Disability News India (DNI)
Disability News India (DNI), is a disability News service dedicated to providing a quality up-to-date information to the Indian Disability. DNI's news section is updated two times a week, though we also add breaking stories as and when they occur. DNI– Subscription
Disability News India – November Issue
- Parents of special children fight for monthly grant
- Campaign to promote awareness on disabilities
- Plan panel heeds concerns of disabled people
- Obesity can cause disability in elders: Study
- Legal centre, helpline for disabled people from Dec 3
- 11th Plan ignores disability sector
- Browsing the Net made easy for the visually impaired
- Study aid for disabled people hiked
- C'wealth Games venues to be made disabled friendly
- Disabled people demand pension of Rs. 1,500
- Government to call for tender to distribute rice to disabled people
- Varsity to have disabled–friendly campus
- Unemployment rises among people with disability, says study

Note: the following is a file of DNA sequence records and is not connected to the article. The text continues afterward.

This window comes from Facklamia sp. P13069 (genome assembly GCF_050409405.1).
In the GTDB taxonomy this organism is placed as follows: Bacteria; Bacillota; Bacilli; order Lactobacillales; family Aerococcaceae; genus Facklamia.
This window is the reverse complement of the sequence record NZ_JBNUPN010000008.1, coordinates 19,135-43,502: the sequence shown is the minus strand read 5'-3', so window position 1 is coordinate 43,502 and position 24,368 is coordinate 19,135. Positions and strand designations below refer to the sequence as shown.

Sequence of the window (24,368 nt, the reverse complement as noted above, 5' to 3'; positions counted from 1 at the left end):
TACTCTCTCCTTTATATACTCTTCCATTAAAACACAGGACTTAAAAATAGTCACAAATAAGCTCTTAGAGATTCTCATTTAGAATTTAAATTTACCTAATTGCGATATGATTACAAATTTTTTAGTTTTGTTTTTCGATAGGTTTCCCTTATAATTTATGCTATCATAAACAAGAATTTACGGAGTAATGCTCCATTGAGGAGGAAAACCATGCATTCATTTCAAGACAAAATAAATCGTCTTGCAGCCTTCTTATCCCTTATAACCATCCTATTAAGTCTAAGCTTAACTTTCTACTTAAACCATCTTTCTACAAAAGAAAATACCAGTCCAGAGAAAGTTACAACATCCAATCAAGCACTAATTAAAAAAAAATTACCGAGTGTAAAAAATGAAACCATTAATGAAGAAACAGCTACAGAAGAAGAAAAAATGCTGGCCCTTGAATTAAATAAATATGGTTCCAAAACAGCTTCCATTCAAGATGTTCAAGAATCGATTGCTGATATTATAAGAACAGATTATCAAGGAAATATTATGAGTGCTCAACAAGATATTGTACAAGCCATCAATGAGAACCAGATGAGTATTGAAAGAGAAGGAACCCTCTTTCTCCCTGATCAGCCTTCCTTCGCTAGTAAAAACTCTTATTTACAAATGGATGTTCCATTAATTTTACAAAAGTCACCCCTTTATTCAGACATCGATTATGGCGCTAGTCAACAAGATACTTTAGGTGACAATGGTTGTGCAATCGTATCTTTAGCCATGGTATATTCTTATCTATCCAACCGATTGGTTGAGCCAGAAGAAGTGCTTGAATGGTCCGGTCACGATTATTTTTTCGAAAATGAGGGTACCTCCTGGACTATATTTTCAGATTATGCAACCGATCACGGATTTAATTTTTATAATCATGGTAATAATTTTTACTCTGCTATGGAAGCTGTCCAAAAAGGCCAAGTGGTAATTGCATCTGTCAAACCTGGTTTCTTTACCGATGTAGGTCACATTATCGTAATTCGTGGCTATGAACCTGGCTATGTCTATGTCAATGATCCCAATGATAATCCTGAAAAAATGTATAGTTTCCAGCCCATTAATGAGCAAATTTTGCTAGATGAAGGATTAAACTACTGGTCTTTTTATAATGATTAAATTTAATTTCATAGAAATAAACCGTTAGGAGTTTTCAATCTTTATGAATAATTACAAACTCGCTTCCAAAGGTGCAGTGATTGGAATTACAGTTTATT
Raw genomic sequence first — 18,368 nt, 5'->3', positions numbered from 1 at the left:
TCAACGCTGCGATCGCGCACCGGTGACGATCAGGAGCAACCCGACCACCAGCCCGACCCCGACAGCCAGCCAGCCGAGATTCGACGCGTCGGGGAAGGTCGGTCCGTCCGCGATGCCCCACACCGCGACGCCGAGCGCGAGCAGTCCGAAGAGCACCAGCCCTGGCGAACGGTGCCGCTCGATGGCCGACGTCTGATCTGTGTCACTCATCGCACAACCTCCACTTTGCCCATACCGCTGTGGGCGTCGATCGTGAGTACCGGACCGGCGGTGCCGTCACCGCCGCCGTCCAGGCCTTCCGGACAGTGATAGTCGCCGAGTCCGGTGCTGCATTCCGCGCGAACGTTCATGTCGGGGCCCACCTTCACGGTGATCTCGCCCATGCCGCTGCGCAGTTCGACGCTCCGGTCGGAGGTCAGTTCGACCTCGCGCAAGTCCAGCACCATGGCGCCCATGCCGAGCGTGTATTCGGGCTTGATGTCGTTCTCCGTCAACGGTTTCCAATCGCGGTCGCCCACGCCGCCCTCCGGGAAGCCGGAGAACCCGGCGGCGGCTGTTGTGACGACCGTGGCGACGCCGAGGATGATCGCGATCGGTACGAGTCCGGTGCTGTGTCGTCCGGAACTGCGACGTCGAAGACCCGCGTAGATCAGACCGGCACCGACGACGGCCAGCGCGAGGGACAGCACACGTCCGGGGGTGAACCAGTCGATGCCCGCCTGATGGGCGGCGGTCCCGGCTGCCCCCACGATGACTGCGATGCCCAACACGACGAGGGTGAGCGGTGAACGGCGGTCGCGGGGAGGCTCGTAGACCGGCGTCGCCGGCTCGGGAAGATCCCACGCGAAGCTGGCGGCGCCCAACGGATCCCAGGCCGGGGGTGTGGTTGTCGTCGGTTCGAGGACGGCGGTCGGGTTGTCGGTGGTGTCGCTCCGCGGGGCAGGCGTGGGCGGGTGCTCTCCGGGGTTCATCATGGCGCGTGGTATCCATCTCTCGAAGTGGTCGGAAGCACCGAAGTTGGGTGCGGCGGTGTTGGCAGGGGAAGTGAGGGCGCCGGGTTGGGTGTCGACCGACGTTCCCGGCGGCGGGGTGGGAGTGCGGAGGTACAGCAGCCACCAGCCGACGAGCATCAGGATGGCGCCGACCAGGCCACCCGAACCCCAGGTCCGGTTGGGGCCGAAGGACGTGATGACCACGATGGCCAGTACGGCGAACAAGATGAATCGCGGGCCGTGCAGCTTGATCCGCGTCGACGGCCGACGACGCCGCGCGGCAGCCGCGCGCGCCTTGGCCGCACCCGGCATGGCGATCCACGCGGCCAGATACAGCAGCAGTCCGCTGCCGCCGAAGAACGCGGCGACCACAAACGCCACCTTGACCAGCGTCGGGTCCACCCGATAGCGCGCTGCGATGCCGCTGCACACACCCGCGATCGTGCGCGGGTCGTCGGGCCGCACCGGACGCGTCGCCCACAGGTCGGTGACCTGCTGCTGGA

- World Bank's report on disabled people in India
- 'Pawsitive therapy' for kids with learning disability, mentally disabled people
- "Provide certificates to persons with multiple disabilities"
- Survey of people with disabilities from next month
- Girl's crusade for rights of disabled people
- Disabled govt employees to get extra leave
- Blind man gets job 15 yrs after taking written test
- Bone–anchored aids for better hearing
CHENNAI: V. Manjula has been to the tahsildar office in K.K. Nagar over
15 times now. She, like a few other parents of children with special
needs, is battling insensitivity of a few government officials in her
attempt to obtain what her 15–year–old son V. Lingeswaran is entitled to.